An out-of-play jail space that holds nonviolent forces arrested during martial law. Pieces can be kept in jail over several campaigns, but at a cost to the Raj.
Independent Princely States that are never controlled by any faction, yet offer a haven for violent and nonviolent insurgents alike.
Short and medium-length scenarios that allow for the study of different periods of the struggle against British rule in India.
Support for solitaire, 2-player, 3-player, and 4-player games.
Each of the four factions in Gandhi bring their own capabilities and challenges:
As Gandhi and the Indian National Congress, you have a host of nonviolent tools to break the British grip on India, but how will you achieve your goals while keeping the vast subcontinent united? You need to convince the people of India to shed their reliance on the British and reclaim their independence as a free nation. You need the support of the Muslim League but how will you keep the Muslims from splintering to form their own state? While you have rejected violence as the means to achieve independence, the Revolutionaries have not. How will you restrain their activities while avoiding being swept into British jails during martial law raids?
As the Muslim League, you have also adopted nonviolence as your tool for achieving independence, but seek a different goal than Gandhi’s Indian National Congress. Concerned for the fate of Muslims in a future India dominated by Hindus, you fight for the establishment of a free Muslim India—the promised nation of Pakistan. But how will you foster support for a separate Pakistan without allowing India to slip into a bloody civil war between Muslims and Hindus?
As the Revolutionaries, you seek the immediate end to British Rule in India. You are willing to use the traditional tools of violent rebellion—terror and assassination—to achieve your ends. India is vast and its cities and provinces offer many hiding spots from which to plot your next strike. But each move risks violent British reprisals and the ire of the nonviolent factions. How do you keep the British off balance while not playing into the hands of Congress or the Muslim League?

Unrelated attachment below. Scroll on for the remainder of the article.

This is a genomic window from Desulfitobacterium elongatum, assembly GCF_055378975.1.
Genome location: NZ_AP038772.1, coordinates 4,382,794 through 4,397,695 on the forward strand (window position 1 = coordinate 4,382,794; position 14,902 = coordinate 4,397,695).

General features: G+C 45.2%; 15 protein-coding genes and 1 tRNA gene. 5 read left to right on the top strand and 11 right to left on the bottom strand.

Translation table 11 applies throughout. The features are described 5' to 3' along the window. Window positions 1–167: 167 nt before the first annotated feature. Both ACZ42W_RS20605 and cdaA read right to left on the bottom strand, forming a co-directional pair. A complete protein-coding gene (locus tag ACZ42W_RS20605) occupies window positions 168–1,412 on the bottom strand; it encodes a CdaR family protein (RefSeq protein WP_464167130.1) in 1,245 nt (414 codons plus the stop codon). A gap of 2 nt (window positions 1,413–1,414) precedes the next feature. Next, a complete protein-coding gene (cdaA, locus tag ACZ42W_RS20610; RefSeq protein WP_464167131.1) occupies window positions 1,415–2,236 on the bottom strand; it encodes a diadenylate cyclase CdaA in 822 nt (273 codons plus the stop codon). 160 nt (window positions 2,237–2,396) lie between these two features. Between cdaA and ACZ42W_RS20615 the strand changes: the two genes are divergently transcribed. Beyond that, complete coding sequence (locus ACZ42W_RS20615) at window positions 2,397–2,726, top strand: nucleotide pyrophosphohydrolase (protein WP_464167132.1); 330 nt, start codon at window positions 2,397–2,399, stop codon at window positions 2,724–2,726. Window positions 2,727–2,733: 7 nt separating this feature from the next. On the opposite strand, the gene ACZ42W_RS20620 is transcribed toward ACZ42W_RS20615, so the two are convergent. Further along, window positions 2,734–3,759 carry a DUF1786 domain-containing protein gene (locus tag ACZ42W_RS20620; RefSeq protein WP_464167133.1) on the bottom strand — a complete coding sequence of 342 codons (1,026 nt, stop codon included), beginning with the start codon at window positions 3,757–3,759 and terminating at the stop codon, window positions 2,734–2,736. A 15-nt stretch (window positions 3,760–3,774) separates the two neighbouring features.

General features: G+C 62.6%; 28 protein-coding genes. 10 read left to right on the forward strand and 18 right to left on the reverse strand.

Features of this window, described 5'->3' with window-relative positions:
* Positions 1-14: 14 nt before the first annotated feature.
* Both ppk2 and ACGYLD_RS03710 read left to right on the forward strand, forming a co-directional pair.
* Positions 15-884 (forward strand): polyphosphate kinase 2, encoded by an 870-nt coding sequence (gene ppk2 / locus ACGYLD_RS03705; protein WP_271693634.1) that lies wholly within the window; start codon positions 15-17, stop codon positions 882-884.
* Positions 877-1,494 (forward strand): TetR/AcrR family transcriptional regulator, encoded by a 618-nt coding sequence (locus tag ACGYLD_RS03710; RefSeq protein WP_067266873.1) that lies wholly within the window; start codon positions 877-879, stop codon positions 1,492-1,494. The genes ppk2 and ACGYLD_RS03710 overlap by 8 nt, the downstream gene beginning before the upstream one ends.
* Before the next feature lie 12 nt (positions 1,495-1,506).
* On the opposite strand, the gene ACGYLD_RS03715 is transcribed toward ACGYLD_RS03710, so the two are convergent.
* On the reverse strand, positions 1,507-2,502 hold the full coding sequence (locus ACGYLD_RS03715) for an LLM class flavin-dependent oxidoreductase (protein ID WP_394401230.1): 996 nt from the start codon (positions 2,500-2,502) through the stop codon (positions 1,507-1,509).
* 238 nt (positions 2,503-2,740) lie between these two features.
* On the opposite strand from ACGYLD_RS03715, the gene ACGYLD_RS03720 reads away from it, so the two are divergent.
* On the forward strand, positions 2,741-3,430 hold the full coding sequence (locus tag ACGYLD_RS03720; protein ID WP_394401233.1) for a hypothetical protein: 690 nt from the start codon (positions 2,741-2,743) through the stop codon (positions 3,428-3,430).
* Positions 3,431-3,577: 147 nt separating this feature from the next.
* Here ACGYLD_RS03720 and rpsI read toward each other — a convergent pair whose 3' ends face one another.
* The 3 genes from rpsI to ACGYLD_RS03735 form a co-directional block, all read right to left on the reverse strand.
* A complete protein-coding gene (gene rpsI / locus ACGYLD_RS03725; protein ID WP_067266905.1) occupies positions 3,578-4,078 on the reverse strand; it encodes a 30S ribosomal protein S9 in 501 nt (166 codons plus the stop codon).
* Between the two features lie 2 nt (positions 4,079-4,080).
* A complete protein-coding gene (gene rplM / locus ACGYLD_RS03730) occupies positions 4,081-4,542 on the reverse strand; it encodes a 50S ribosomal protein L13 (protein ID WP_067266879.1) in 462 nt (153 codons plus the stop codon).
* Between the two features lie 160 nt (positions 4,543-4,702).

As the British Raj, you face the difficult task of governing the large and populous colony of India. Can you maintain order and support for the colonial government in the face of determined resistance? You have the resources of a great imperial power, but the eyes of the world are on you; every arrest risks interference from London. How can you maintain both control over the colony and the continued support of its people?
In Gandhi, players will face a range of difficult and interesting strategic choices. Following in the innovative footsteps of previous COIN titles, Gandhi weaves together historical, political, and cultural threads and offers an opportunity to study nonviolent and violent resistance in one of the most significant colonial possessions from the age of European imperialism. Civil disobedience and non-cooperation, protests and terror, imperialism and constructive programme, growing unrest, negotiation, agitation, assassination, persuasion, boycotts, martial law, and many other options await.
“Gandhi made it impossible for us to go on ruling India, but at the same time he made it possible for us to abdicate without rancor and without dishonour.”
— British Historian Arnold Toynbee
One 22” by 34” mounted mapboard
One deck of 79 playing cards
118 red, white, orange, green, and black wooden playing pieces, some embossed
12 small pawns
One full-color countersheet
4 Faction Player Aid sheets
4 Non-Player Aid sheets
1 Sequence of Play sheet
4 six-sided dice
Number of Players: 1 – 4 (full solitaire system)
Map: Area movement
Time scale: 1 to 2 years per Campaign between Viceroy cards
DESIGNER: Bruce Mansfield
DEVELOPER: Mike Bertucelli
SERIES CREATOR: Volko Ruhnke